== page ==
ADAK suspends 33 Kenyan sportsmen and women for doping

Joshua Belet

Kenya's Joshua Belet crosses the finish line to win the 2023 TCS Amsterdam Marathon in Amsterdam on October 15, 2023. 

Photo credit: File | AFP

What you need to know:

  • Among the suspended athletes is 2023 Amsterdam Marathon champion Joshua Belet
  • Also suspended is KCB rugby player Brian Wahinya who once played for the national team.

An unprecedented 33 sportsmen and women have been provisionally suspended by the Anti-Doping Agency of Kenya (ADAK) for violating various doping rules.

Those suspended include 26 from athletics, with other cases being three each in basketball and rugby and one from handball. 

This is the highest number of athletes ADAK has suspended for doping since January last year when they raised the red flag on 20 athletes.

Among those who have been suspended is 2023 Amsterdam Marathon champion Joshua Belet and KCB rugby player Brian Wahinya.

Belet, 26, has been suspended for the presence of prohibited Anabolic Androgenic Steroids, Testosterone, Adiol, Pregnanediol, Androsterone and Etiocholanolone.

He represented Kenya in marathon at last year’s World Athletics Championships in Budapest, Hungary.

ADAK has further completed 16 cases to announce varying bans of up to a maximum of four years.   

ADAK legal officer Bildad Rogoncho attributed the increased doping cases to enhanced testing after the government boosted the anti-doping programmes in the country with Sh600million annually.

Rogoncho said the funds have enabled them to visit camps countrywide to conduct more out-of-competition testing, especially on second and third-tier competition athletes.

“We didn’t have most of these athletes’ data due to lack of resources but we are now empowered to reach many and we want to thank Athletics Kenya for this,” said Rogoncho.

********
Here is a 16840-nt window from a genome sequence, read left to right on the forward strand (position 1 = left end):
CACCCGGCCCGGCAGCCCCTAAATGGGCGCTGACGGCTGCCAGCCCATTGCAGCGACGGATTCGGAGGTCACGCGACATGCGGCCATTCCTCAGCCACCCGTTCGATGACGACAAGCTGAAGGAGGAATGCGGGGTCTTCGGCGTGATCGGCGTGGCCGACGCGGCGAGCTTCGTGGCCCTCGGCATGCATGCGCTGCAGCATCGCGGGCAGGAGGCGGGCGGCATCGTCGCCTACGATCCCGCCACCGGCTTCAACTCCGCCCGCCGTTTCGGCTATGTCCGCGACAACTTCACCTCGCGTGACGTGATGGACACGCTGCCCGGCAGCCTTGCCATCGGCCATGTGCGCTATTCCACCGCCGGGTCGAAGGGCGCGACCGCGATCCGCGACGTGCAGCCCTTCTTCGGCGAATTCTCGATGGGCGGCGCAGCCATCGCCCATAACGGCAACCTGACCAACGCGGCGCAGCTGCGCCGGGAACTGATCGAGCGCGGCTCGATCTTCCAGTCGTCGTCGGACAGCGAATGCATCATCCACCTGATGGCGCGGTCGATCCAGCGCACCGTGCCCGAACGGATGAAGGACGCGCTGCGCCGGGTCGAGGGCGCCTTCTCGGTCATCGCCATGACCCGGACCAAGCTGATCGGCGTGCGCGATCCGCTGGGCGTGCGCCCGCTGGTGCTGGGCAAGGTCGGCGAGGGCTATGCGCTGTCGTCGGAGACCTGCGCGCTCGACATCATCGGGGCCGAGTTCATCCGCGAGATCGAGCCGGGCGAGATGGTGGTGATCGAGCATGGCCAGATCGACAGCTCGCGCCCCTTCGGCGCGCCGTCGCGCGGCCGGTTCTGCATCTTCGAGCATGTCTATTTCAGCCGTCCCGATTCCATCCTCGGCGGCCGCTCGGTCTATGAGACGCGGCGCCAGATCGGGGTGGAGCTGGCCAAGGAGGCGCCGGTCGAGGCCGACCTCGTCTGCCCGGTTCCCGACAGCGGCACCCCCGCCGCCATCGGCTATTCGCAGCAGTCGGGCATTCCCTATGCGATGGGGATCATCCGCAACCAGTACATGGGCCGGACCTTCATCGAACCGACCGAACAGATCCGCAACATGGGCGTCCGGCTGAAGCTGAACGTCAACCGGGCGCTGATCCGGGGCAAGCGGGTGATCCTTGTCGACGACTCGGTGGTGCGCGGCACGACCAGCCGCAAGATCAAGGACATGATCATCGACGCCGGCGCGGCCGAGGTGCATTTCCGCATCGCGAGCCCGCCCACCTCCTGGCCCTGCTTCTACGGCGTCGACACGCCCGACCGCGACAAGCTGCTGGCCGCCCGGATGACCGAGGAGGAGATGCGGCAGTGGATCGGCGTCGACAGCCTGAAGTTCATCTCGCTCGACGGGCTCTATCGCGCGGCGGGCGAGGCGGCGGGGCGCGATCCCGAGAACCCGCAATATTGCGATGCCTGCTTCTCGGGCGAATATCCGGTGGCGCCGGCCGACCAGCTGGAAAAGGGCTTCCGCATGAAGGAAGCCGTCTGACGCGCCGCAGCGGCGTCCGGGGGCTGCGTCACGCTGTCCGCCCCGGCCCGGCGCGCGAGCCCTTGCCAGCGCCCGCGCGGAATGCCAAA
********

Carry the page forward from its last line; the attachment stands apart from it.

The ADAK’s legal officers said all those who have doped won’t sneak out to compete since their travel documents will be flagged down at the immigration.

“We are also collaborating with other national anti-doping agencies outside the country to have them test Kenyan athletes in any race around the world,” said Rogoncho.

“Some of these athletes have been going to compete in smaller races, even in Peru, thinking we are not based there.”

Belet, who claimed bronze at Hamburg last year, failed to finish his race in a championship where Kenyan athletes missed out on the podium places.

Last year marked his debut season in the full marathon.

Also suspended are Dorcas Jepchumba Kimeli, who represented Kenya at the 2020 World Half Marathon Championships, finishing 11th and the 2012 World Under-20 5,000m champion David Kiprotich Bett.

Brian Wahinya

Brian Wahinya during a training session with the Kenya Sevens team on May 9, 2019.

Photo credit: Sila Kiplagat | Nation Media Group

Jepchumba has been accused of tampering or attempted tampering with any part of doping control while Bett’s samples had the presence of prohibited substance 19-norandrosterone.

Sprinters Duke Osoro Ogoti and Joan Jeruto are also in the list of the suspended athletes.

Ogoti tested positive to Anabolic Androgenic Steroids while Jeruto evaded, refused and failed to submit to sample collection.

Wahinya, a former Kenya Simbas and Kenya Sevens player, has been suspended alongside fellow rugby players Charlton Mokua and Zeden Lutomia Marrow (both of Kenya Harlequin).

The three have been suspended due to the presence of the prohibited substance Cannabinoids which is linked to cannabis sativa.

Basketballers Alex N'sasse Ramazani and Albert Einstein Onyango Odero (Nairobi City Thunder) also face similar charges for the presence of Cannabinoids.

Another basketballer James Mwangi Maina (Nairobi City Thunder) had the presence of prohibited substance stimulants/methylenedioxymethamphetamine.

Rogoncho said the affected athletes have the opportunity to argue their cases before a final decision is made.

“If they consumed cannabis sativa just before the matches that is a straight two-year ban. However, if they took it out-of-competition and can prove that they didn’t use it for performance enhancement then they will get three months,” said Rogoncho.

“If they plead guilty and accept to go for rehabilitation then they will get a one-month ban.”